Harlan County U.S.A.

Michael McGriff and J.M. Tyree

An excerpt from Our Secret Life in the Movies, a collaborative work by Michael McGriff and J.M. Tyree featuring paired stories that respond to cinema classics.


After Harlan County U.S.A. by Barbara Kopple

My mom’s boss wore garlic around his neck to ward off vampires. At work, they researched how the mining companies destroyed the American Indian nations who invited them in to their lands. “Build universities, build casinos, build opera houses, anything but uranium, or you’re fucked forever,” that was the basic message. This kindly, superstitious, and brilliant man once helped me with a science project that explored extrasensory dimensions beyond space and time. Our diagrams postulated that no fewer than five and perhaps as many as twelve dimensions existed. I could picture five to seven dimensions, areas in which the dead lived on perpetually, from which dreams emanated, or through which stray particles traveled between multiple universes that existed side by side without knowing it. But twelve dimensions went beyond my capacity to comprehend. Another thing I failed to understand was, if there could be twelve dimensions, why not fifty-seven? I felt like a liar explaining my theory at the after-school science fair. The teachers said nothing except “interesting,” then swiftly moved on to the next project, a bubbling miniature volcano. They must have thought my parents, who weren’t there that night, were at home smoking something. But in fact I was just another latchkey kid, this was Reagan’s America and I was a few too many dimensions in over my head. The mining companies were challenged by a dossier of facts about uranium that my mom and her boss had unearthed and compiled into a narrative chamber of horrors. When the companies abruptly withdrew their bids, nobody knew if it was because of the dossier or the garlic or what, but time corkscrewed in just the way my science project’s placards had predicted, and the same companies returned many years later with the same proposals to dig up the same ground.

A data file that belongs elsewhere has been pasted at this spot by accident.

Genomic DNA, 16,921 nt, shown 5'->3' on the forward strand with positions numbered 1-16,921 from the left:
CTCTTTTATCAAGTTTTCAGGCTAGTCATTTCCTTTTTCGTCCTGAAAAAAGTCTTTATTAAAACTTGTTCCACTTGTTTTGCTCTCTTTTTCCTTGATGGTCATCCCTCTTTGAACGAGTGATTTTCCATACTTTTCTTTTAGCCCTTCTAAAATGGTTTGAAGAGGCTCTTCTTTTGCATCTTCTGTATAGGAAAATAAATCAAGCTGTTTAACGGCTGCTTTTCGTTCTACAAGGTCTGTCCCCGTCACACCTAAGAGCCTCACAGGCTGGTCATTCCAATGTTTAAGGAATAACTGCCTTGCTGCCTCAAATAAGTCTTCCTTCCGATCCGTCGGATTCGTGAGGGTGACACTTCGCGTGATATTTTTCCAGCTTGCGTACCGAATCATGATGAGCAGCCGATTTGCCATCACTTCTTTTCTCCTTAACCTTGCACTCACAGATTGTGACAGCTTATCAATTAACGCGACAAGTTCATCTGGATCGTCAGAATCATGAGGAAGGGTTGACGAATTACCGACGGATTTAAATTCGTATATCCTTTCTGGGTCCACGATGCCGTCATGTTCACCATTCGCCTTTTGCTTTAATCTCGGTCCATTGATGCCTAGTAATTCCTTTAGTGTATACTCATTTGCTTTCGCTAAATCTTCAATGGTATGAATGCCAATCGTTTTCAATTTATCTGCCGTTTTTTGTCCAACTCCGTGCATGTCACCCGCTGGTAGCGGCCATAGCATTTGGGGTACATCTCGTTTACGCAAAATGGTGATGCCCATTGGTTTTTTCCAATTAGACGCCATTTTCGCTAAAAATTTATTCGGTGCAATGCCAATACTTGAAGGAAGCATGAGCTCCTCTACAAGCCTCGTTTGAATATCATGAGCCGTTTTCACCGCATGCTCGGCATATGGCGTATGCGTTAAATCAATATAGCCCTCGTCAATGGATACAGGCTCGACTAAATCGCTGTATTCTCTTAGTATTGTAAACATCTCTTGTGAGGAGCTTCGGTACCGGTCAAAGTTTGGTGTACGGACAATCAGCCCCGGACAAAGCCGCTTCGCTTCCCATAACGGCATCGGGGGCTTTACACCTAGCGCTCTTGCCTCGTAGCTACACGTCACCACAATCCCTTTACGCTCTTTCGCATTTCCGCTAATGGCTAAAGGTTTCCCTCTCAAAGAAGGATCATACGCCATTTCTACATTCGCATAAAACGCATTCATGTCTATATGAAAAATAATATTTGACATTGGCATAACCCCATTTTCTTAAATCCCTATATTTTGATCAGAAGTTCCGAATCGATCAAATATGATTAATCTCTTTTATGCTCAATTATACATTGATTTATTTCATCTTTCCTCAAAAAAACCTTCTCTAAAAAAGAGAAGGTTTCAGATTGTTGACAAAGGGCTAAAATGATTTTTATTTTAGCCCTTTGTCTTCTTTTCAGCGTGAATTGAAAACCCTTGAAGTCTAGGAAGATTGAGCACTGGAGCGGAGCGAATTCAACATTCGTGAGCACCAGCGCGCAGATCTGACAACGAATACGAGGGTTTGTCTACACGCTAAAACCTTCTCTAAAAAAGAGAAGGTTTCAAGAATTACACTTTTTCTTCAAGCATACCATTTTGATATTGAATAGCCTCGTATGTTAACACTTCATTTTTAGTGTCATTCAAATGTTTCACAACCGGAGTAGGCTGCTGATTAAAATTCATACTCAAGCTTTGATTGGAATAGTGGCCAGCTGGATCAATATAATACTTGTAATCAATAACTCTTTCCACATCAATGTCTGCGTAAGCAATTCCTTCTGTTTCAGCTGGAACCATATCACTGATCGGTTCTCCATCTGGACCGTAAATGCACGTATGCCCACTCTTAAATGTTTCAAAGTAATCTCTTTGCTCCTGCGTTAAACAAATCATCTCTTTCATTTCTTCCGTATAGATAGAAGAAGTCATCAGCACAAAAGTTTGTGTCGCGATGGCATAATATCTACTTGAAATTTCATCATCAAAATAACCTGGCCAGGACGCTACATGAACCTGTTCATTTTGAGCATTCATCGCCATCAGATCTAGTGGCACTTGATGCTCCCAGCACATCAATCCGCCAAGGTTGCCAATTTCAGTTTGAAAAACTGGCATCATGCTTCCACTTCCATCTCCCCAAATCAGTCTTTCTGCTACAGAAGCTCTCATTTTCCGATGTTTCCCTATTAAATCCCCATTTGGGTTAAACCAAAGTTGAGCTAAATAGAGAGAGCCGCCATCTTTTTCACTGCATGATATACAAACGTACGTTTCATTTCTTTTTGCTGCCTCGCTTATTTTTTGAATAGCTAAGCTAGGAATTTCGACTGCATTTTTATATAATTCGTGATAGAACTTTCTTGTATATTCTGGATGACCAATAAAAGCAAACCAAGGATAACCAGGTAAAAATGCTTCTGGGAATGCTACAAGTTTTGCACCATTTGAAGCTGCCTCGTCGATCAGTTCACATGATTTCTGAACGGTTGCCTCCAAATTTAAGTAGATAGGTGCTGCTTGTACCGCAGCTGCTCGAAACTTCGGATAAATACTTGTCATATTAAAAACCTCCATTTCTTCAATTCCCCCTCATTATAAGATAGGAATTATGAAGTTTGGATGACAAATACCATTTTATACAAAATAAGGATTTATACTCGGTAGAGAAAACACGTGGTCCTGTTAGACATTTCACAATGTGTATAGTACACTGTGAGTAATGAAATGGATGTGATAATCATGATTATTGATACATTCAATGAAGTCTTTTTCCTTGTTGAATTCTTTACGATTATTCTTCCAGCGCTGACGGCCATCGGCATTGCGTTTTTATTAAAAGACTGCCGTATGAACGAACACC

Community Theater

After Harlan County U.S.A. by Barbara Kopple

In the final months of the final layoffs in a terrible decade for the mill, we staged a community production of Peter Pan at the VFW hall. Before he sold all his tools, Lars loaned us a hydraulic lift that we transformed into a flying machine. The Coast Guard donated a body harness. The shipyard gave us some thin, high-tensile cable.

Later that summer I worked on the crew that dismantled the VFW hall’s wooden stage. We planed and milled the planks into tongue-and-groove flooring and sold it all to a high-end contractor from Seattle.

Jenny Maxwell had played Wendy. When hoisted above the miniature London cityscape she looked like a sick horse raised in a sling, as if being rescued from the floodwaters of a broken levee. The hydraulic lift, placed center stage, shrouded in black bed sheets, drowned out all the dialog, Jenny spinning like a lazy compass needle over all that clear, fine, vertical grain.


Michael McGriff’s books include two collections of poetry, Home Burial and Dismantling the Hills, a translation of Tomas Tranströmer’s The Sorrow Gondola, and an edition of David Wevill’s essential writings, To Build My Shadow a Fire. He is the co-founder of Tavern Books.

 J. M. Tyree’s newest book is BFI Film Classics: Salesman. He contributed to Sight & Sound magazine’s 2012 Greatest Films Poll, and his writing has appeared in Lapham’s Quarterly, Film Quarterly, and The Believer. He belongs to the Editorial Panel of New England Review.